As the old saying goes, honesty is always the best policy. Communicate your need to recharge yourself, or the preference for number of people you’re meeting, the location etc, in a specific albeit constructive manner. Instead of saying “I can’t talk right now” or “umm, let’s meet some other day”, convey your needs and feelings more coherently like, “I’m on recharge mode and would like to be alone today”, or “I realize this group hangout has now shaped into a full-blown party. I’ll have to leave a bit earlier as it’s too much for me”.


Indeed, positive communication ensures that others understand your socializing preferences and needs and try to accommodate these to the best of their ability. However, if you don’t tell your friends about how over socializing burns you out, they may think you are being rude or difficult if you vanish from an event or keep turning down invitations, so make sure that doesn’t happen. 


6. Take timely micro-breaks

Sometimes it may be difficult for you to back out from a social event, like an office party or a vacation with several family members or friends. Similarly, you may not want to miss out on important social commitments, such as a friend’s wedding. 


Opt for periodic, small breaks in scenarios where you need to attend numerous events within a short span. For example, you could find a quieter spot nearby to practise some conscious breathing alone to soothe your nerves, or take a short stroll near the event venue to clear your mind.


How to recover from introvert burnout

Recovering from an introvert hangover is possible, even though it may seem at the time like you’ve hit a brick wall and there simply isn’t possible to pave your way back to socializing. Here are some ideas to offer you much-needed relief:

  • Tell yourself it’s OK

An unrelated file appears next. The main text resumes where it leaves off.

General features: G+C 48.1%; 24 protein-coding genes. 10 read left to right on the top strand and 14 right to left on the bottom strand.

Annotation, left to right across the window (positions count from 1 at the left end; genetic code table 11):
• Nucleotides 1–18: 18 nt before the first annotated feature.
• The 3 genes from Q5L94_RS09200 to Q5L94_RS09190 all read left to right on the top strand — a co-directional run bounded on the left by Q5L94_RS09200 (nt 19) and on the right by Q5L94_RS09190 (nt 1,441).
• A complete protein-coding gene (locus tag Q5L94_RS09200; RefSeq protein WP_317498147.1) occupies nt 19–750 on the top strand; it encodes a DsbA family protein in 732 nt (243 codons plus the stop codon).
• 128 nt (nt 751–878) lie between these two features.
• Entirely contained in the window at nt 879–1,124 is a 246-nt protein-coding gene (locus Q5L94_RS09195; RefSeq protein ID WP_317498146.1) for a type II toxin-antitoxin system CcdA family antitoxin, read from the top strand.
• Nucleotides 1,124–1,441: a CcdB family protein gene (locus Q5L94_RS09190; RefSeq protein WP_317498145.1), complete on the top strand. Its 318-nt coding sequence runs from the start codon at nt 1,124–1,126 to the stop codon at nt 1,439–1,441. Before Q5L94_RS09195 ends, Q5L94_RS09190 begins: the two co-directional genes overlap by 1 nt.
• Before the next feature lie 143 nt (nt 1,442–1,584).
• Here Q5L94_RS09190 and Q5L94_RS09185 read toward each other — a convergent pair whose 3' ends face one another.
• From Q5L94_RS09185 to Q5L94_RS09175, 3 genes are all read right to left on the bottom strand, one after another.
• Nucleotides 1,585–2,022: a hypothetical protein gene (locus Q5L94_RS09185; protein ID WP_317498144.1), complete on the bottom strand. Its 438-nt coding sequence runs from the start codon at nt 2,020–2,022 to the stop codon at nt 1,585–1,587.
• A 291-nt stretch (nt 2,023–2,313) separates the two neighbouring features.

An introvert hangover can last anywhere between few hours to few days, depending on the severity of the exhaustion and it’s okay. There is no need to feel guilty or apologetic about your need for some solitude. After all, introverts are at their optimal best when they’ve taken the time to recharge with some alone-time and introspection.
  • Prioritize your alone-time
    “Feelings are information,” says Dow. Experiencing the signs of introvert hangover denotes that you may have overdone socializing and haven’t spent time alone with your thoughts for a long time. An introvert recharge-mode consisting of some quiet self-reflection can go a long way to heal your social burnout, as well as to ready you for your next social engagement. 

    Jenn Granneman, founder of, a community for introverts, and author of The Secret Lives of Introverts refers to the introvert-reward connection established by researchers, emphasizing the importance of spending some time alone for introverts.
  • Devise a downtime schedule
    Indulging in hobbies like knitting, painting or fishing, or immersing yourself in your favorite self-care activity, can help speed-up the recovery from a social hangover. Try a DIY spa treatment – a luxury facial or a manicure may lift your spirits with ease. Grab your favorite book and read through your favorite parts again.